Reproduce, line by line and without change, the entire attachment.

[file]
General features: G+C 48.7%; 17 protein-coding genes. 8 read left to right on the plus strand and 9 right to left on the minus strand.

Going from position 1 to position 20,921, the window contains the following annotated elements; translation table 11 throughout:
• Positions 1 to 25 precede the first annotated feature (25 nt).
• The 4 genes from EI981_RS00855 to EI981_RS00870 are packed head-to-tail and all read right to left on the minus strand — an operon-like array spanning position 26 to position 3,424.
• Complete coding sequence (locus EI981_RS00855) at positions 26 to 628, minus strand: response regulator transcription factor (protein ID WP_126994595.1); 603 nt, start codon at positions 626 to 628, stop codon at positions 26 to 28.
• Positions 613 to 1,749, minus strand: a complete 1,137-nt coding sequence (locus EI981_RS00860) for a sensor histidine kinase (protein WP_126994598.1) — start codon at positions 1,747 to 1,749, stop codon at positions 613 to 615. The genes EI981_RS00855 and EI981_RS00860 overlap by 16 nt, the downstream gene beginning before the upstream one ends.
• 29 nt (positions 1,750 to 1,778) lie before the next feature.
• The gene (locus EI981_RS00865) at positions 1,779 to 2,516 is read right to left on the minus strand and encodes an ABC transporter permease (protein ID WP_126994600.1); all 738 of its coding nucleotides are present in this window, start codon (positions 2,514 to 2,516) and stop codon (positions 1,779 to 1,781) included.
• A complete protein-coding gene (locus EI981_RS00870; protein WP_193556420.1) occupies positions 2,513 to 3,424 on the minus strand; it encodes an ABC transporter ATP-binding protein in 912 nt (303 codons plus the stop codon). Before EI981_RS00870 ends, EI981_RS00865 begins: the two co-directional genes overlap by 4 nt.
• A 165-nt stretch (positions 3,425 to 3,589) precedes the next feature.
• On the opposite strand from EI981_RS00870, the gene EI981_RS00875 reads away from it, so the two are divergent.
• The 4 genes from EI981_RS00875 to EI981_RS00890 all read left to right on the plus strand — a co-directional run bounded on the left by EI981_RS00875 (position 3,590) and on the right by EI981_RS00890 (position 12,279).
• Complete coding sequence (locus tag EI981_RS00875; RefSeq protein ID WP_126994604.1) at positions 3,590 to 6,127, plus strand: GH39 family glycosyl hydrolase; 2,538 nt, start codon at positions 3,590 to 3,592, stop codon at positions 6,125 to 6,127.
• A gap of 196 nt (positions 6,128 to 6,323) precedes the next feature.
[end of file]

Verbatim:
General features: G+C 48.7%; 17 protein-coding genes. 8 read left to right on the plus strand and 9 right to left on the minus strand.

Going from position 1 to position 20,921, the window contains the following annotated elements; translation table 11 throughout:
• Positions 1 to 25 precede the first annotated feature (25 nt).
• The 4 genes from EI981_RS00855 to EI981_RS00870 are packed head-to-tail and all read right to left on the minus strand — an operon-like array spanning position 26 to position 3,424.
• Complete coding sequence (locus EI981_RS00855) at positions 26 to 628, minus strand: response regulator transcription factor (protein ID WP_126994595.1); 603 nt, start codon at positions 626 to 628, stop codon at positions 26 to 28.
• Positions 613 to 1,749, minus strand: a complete 1,137-nt coding sequence (locus EI981_RS00860) for a sensor histidine kinase (protein WP_126994598.1) — start codon at positions 1,747 to 1,749, stop codon at positions 613 to 615. The genes EI981_RS00855 and EI981_RS00860 overlap by 16 nt, the downstream gene beginning before the upstream one ends.
• 29 nt (positions 1,750 to 1,778) lie before the next feature.
• The gene (locus EI981_RS00865) at positions 1,779 to 2,516 is read right to left on the minus strand and encodes an ABC transporter permease (protein ID WP_126994600.1); all 738 of its coding nucleotides are present in this window, start codon (positions 2,514 to 2,516) and stop codon (positions 1,779 to 1,781) included.
• A complete protein-coding gene (locus EI981_RS00870; protein WP_193556420.1) occupies positions 2,513 to 3,424 on the minus strand; it encodes an ABC transporter ATP-binding protein in 912 nt (303 codons plus the stop codon). Before EI981_RS00870 ends, EI981_RS00865 begins: the two co-directional genes overlap by 4 nt.
• A 165-nt stretch (positions 3,425 to 3,589) precedes the next feature.
• On the opposite strand from EI981_RS00870, the gene EI981_RS00875 reads away from it, so the two are divergent.
• The 4 genes from EI981_RS00875 to EI981_RS00890 all read left to right on the plus strand — a co-directional run bounded on the left by EI981_RS00875 (position 3,590) and on the right by EI981_RS00890 (position 12,279).
• Complete coding sequence (locus tag EI981_RS00875; RefSeq protein ID WP_126994604.1) at positions 3,590 to 6,127, plus strand: GH39 family glycosyl hydrolase; 2,538 nt, start codon at positions 3,590 to 3,592, stop codon at positions 6,125 to 6,127.
• A gap of 196 nt (positions 6,128 to 6,323) precedes the next feature.